Roast Chicken from Ina Garten

Roast Chicken adapted from Ina Garten’s Perfect Roast Chicken

Serves 3 to 4
1 (4 to 5 pound) roasting chicken
Kosher salt
Freshly ground black pepper
1 large bunch fresh rosemary or thyme (Other fresh herbs work well too—oregano, Italian parsley, sage… it’s hard to go wrong.)
1 lemon, halved
1 or 2 heads garlic (Cut one in half crosswise to stuff in the chicken, and if you’re a garlic fan, keep one whole with the root end cut off to cook in the roasting pan.)
2 tablespoons (1/4 stick) butter, melted
1 large yellow onion, thickly sliced

Preheat the oven to 425 degrees.

Remove the chicken giblets. Rinse the chicken inside and out. Remove any excess fat and leftover pinfeathers and pat the outside dry. Liberally salt and pepper the inside of the chicken. Stuff the cavity with the bunch of rosemary or thyme, both halves of lemon, and 2 halves of the garlic (don’t peel). Brush the outside of the chicken with the butter and sprinkle with salt and pepper. Place the sliced onions in the bottom of the roasting pan and put the chicken on top.

Roast the chicken for 1½ hours, or until the juices run clear when you cut between a leg and thigh. (If cooking smaller chickens, you may need a little less cooking time). Put the whole garlic in the pan when there is one hour left to go. When chicken is finished cooking, remove the pan and cover chicken loosely with aluminum foil for 10 minutes, allowing the juices to collect in the meat. Slice the chicken onto a platter and pour the pan juices on top. Serve with the whole roasted garlic.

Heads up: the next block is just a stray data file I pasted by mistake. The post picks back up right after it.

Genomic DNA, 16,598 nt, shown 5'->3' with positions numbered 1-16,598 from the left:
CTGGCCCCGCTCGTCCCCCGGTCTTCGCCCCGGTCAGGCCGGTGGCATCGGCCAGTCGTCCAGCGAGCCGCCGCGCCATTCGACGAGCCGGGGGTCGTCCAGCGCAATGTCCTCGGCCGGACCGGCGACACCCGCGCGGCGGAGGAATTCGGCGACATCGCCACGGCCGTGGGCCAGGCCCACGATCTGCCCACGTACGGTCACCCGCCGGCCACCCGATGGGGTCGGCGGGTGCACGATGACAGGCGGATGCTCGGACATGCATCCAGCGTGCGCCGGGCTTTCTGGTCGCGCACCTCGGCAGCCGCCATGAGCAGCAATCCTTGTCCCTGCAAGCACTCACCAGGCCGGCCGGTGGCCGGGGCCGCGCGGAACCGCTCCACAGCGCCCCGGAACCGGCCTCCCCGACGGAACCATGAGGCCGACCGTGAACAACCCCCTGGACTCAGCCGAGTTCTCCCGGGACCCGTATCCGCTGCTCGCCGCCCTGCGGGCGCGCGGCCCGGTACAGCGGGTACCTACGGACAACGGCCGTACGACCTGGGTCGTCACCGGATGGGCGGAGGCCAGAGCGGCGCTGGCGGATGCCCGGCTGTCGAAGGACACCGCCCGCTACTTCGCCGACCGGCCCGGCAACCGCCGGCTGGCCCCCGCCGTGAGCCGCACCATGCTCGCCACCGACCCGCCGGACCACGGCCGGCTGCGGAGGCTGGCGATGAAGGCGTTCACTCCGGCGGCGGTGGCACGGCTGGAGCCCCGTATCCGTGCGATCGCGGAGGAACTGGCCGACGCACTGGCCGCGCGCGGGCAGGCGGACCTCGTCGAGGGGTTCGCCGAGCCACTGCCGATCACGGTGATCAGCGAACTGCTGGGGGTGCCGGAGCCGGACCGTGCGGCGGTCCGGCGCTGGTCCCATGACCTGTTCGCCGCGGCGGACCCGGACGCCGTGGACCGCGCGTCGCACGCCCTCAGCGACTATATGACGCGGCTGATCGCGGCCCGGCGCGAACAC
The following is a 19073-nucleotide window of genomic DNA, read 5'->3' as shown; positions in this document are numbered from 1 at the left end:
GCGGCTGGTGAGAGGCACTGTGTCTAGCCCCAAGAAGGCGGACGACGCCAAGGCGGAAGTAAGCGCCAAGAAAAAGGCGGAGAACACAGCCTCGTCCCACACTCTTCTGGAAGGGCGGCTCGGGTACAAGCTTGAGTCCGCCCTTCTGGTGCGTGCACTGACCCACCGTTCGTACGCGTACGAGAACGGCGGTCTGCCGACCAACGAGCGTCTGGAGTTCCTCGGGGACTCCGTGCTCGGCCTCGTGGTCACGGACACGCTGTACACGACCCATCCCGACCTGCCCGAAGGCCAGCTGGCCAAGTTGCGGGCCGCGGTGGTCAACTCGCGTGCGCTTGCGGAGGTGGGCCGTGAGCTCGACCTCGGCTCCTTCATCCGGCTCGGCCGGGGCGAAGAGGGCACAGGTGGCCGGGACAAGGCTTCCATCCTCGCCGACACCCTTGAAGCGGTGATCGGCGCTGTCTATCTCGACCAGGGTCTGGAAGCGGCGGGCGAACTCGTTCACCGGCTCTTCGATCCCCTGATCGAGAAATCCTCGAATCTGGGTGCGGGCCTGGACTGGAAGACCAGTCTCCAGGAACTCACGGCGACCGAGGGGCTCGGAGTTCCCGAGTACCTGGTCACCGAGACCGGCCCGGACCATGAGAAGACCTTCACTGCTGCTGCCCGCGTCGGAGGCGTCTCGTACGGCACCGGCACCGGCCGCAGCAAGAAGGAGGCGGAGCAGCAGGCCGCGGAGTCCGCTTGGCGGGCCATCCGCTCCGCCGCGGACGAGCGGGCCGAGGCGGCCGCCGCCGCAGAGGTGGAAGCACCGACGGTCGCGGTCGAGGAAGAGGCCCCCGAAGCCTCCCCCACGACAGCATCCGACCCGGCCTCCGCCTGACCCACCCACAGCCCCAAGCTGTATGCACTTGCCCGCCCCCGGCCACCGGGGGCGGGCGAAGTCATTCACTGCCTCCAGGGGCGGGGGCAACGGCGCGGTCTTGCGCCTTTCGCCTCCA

Bonus Chicken Stock
After dinner, take the chicken carcass with the lemon, garlic, and herbs still inside and place it in a pot with water just covering. Scrape whatever is left from the roasting pan into the pot—the cooked onions and the juices. Add salt. Gently simmer for two or three hours. If it’s late, let the whole thing cool in the fridge until morning. Then scrape the fat off the top, and using a colander or sieve, pour the stock into another pot catching the bones in the colander. Pour the stock into several smallish (pint or quart) storage containers, and voilá, chicken stock! Freeze the containers until needed for making soups or stews. There are different ways to make stock starting with an uncooked bird, but this one is a handy way to use up the entire chicken or chickens and receive the blessing of yet another meal possibility.